Legislators reach out to ‘rural Colorado’ after landslide to the right,” by Joey Bunch, The Denver Post, April 26th.

As session wraps up, major work remains for Colorado lawmakers,” by John Frank, The Denver Post, April 25th.

GMO labeling bill is a mixed bag,” editorial, The Denver Post, April 25th.

Colorado oil and gas task force recommendations are part of state budget,” by Cathy Proctor, The Denver Business Journal, April 24th.

Hickenlooper signs budget, urges action on his transportation-funding plan,” by Ed Sealover, The Denver Business Journal, April 24th.

Manufacturing Initiative

“Made in Colorado Forum” Highlights Colorado Businesses

Yesterday, Colorado Biz Magazine hosted the third annual “Made in Colorado Forum, which drew more than 250 business leaders, including many of the state’s premier manufacturers.

The afternoon session included networking, opening remarks from Colorado Governor John Hickenlooper, expo booths and programming specifically for microbrewers.

Jonathan Vaughters, CEO, Slipstream Sports and Cannondale-Garmin Pro Cycling, delivered the keynote speech.  He offered advice for working together as a team, building a culture of ethics and integrity, incentivizing performance, the importance of logistics, and managing people with large egos.  Vaughters founded the professional cycling team in 2003 in Boulder, growing it into a $30 million business with operations in Colorado and Spain.  The team was founded on a strong belief that success is possible without “doping”.

Governor Hickenlooper

Governor Hickenlooper

In his opening remarks, Governor Hickenlooper referred to manufacturing as the backbone of the American economy.  He proudly said that Colorado is leading the way as an innovation hub for American manufacturers.  The Governor cited several success stories, including the state’s Advanced Industry Accelerator program and the SMART grant, a $6.6 million-grant awarded to Colorado last year by the U.S. Department of Defense to improve the state’s manufacturing infrastructure.  The Governor also mentioned areas where there is still work to be done, including making the state easier for entrepreneurs to build businesses and ensuring an adequate workforce.

Panel Discussion

Panel Discussion About Workforce Development

The event also included a panel discussion about workforce development: Dr. Stephen Jordan, president of Metropolitan State University of Denver; Noel Ginsberg, CEO of Intertech Plastics; Chelsea Grant, Regional Sales and Marketing Coordinator, Wolf Robotics; and Joe Saboe, Director of Career Pathways for Denver Public Schools.  The panel discussed the value of real-world experience through internships and the need for meaningful, consistent collaboration between industry and education.

Bill Supporting Businesses Against Patent Trolls Close To Finish Line

HB15-1063, Prohibiting Communications Concerning Patents, brought by Rep. Pabon and Sen. Balmer has passed unanimously out of the House, was unopposed by the Senate Finance and the Senate Appropriations Committees and was referred this morning to the Senate’s consent calendar.  With just three days left of session, the prospects look good for 1063.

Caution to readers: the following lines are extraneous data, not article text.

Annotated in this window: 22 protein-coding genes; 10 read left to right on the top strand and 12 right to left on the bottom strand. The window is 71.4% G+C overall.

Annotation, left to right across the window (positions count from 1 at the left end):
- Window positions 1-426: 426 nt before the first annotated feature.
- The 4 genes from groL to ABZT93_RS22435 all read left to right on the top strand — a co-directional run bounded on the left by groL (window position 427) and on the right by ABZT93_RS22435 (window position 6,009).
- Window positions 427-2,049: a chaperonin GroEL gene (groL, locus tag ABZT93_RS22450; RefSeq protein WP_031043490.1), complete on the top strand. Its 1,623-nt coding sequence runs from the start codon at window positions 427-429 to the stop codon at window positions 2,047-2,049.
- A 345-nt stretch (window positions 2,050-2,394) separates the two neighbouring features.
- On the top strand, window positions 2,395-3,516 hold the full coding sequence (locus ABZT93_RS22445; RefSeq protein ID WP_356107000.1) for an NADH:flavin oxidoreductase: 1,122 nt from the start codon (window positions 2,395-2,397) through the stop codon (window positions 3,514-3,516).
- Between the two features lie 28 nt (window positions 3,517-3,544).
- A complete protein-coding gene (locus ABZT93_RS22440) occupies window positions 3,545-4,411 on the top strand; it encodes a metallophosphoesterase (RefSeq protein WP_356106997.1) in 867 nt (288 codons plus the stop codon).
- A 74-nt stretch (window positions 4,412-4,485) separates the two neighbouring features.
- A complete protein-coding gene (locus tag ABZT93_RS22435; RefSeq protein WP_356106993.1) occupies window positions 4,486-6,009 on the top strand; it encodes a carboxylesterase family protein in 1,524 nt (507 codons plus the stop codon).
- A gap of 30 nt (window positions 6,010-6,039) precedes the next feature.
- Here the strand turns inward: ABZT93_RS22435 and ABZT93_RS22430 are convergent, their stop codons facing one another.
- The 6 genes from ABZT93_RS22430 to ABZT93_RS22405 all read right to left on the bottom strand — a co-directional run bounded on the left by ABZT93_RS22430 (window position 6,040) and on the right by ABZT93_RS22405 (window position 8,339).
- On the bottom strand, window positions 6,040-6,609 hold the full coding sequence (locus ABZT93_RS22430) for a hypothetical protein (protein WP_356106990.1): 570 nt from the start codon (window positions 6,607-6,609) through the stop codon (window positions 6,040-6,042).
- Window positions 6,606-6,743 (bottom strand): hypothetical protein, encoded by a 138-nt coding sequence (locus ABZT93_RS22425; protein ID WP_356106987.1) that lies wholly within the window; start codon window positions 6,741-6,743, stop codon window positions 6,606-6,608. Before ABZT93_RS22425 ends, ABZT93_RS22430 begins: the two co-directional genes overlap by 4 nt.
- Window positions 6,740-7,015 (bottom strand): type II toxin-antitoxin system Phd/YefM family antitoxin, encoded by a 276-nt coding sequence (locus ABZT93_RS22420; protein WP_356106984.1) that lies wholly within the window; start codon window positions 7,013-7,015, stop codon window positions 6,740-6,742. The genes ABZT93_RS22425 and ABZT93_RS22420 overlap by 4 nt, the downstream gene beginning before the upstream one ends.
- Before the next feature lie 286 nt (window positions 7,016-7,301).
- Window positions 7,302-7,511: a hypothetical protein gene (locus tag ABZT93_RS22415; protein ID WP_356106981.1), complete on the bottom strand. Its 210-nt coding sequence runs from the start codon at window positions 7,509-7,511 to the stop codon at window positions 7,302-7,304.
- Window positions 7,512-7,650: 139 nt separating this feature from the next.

1063 reaches a common-sense and balanced approach to protecting both businesses and legitimate patent holders.  Previously, “patent trolls” would typically send demand letters telling businesses they must either pay a licensing fee for the product being used or risk being taken to court for infringement.  In the past, these bad actors have demanded thousands of dollars per alleged violation and too often, businesses found it was easier to pay the extorted “licensing fee” than to hire legal counsel to determine if the allegation was founded, legal or ignorable.

By using the Colorado Attorney General as a resource to determine if a demand letter is legal, 1063 ensures businesses will be able to use the state’s expertise without having to expend precious time, energy and capital against patent trolls, while helping with compliance if a demand is shown to be legitimate.  The best economic estimates show patent trolls are costing our U.S. economy $30 billion/year and that the number of frivolous demand letters sent increased 410% from 2005 to 2011.  Passing 1063 ensures Colorado citizens and businesses have a voice against these harmful patent trolls.

Specifically, 1063 ensures that if a demand letter is sent, it must:

  • Include the patent number (trolls previously didn’t included this because it forced businesses or a company to contact the troll),
  • Include which patent is allegedly infringed  upon (adds clarity to the demand),
  • Be re: a current, non-expired patent (trolls were notorious for collecting licensing fees on “licenses” for expired patents or patents not legally held)
  • Be the legal holder of the patent, and;
  • If threatening a lawsuit, court papers must have been filed.

Assuming the bill is signed into law before Sine Die (May 6), 1063 will be effective August 5th, 2015.